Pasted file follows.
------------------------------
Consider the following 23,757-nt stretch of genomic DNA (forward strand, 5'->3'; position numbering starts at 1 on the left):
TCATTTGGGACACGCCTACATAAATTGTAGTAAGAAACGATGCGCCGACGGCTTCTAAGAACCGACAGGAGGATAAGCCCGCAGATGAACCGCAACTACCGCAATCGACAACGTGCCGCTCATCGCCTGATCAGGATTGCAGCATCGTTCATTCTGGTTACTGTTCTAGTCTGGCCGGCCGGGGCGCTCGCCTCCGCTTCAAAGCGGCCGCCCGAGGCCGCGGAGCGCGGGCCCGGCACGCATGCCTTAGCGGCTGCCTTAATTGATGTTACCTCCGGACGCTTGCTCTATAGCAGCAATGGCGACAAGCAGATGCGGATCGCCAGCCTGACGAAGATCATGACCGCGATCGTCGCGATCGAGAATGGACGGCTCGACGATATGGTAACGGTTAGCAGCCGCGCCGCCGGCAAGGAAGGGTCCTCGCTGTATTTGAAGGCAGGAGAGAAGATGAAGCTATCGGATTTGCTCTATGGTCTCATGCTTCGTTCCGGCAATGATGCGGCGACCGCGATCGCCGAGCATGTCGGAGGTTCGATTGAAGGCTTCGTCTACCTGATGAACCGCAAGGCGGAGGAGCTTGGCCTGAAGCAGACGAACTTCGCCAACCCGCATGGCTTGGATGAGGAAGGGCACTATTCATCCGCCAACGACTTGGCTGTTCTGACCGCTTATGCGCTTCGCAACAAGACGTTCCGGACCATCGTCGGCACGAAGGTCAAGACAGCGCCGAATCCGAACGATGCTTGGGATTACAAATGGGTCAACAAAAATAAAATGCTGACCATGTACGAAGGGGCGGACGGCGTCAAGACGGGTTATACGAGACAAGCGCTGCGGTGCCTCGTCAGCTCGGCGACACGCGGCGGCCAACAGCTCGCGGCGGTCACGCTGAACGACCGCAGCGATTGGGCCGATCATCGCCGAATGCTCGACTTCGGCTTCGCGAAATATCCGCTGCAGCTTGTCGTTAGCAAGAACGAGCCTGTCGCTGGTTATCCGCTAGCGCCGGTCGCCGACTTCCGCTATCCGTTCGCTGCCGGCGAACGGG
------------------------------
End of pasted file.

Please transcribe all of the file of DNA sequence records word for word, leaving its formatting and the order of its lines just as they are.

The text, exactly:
Consider the following 23,757-nt stretch of genomic DNA (forward strand, 5'->3'; position numbering starts at 1 on the left):
TCATTTGGGACACGCCTACATAAATTGTAGTAAGAAACGATGCGCCGACGGCTTCTAAGAACCGACAGGAGGATAAGCCCGCAGATGAACCGCAACTACCGCAATCGACAACGTGCCGCTCATCGCCTGATCAGGATTGCAGCATCGTTCATTCTGGTTACTGTTCTAGTCTGGCCGGCCGGGGCGCTCGCCTCCGCTTCAAAGCGGCCGCCCGAGGCCGCGGAGCGCGGGCCCGGCACGCATGCCTTAGCGGCTGCCTTAATTGATGTTACCTCCGGACGCTTGCTCTATAGCAGCAATGGCGACAAGCAGATGCGGATCGCCAGCCTGACGAAGATCATGACCGCGATCGTCGCGATCGAGAATGGACGGCTCGACGATATGGTAACGGTTAGCAGCCGCGCCGCCGGCAAGGAAGGGTCCTCGCTGTATTTGAAGGCAGGAGAGAAGATGAAGCTATCGGATTTGCTCTATGGTCTCATGCTTCGTTCCGGCAATGATGCGGCGACCGCGATCGCCGAGCATGTCGGAGGTTCGATTGAAGGCTTCGTCTACCTGATGAACCGCAAGGCGGAGGAGCTTGGCCTGAAGCAGACGAACTTCGCCAACCCGCATGGCTTGGATGAGGAAGGGCACTATTCATCCGCCAACGACTTGGCTGTTCTGACCGCTTATGCGCTTCGCAACAAGACGTTCCGGACCATCGTCGGCACGAAGGTCAAGACAGCGCCGAATCCGAACGATGCTTGGGATTACAAATGGGTCAACAAAAATAAAATGCTGACCATGTACGAAGGGGCGGACGGCGTCAAGACGGGTTATACGAGACAAGCGCTGCGGTGCCTCGTCAGCTCGGCGACACGCGGCGGCCAACAGCTCGCGGCGGTCACGCTGAACGACCGCAGCGATTGGGCCGATCATCGCCGAATGCTCGACTTCGGCTTCGCGAAATATCCGCTGCAGCTTGTCGTTAGCAAGAACGAGCCTGTCGCTGGTTATCCGCTAGCGCCGGTCGCCGACTTCCGCTATCCGTTCGCTGCCGGCGAACGGG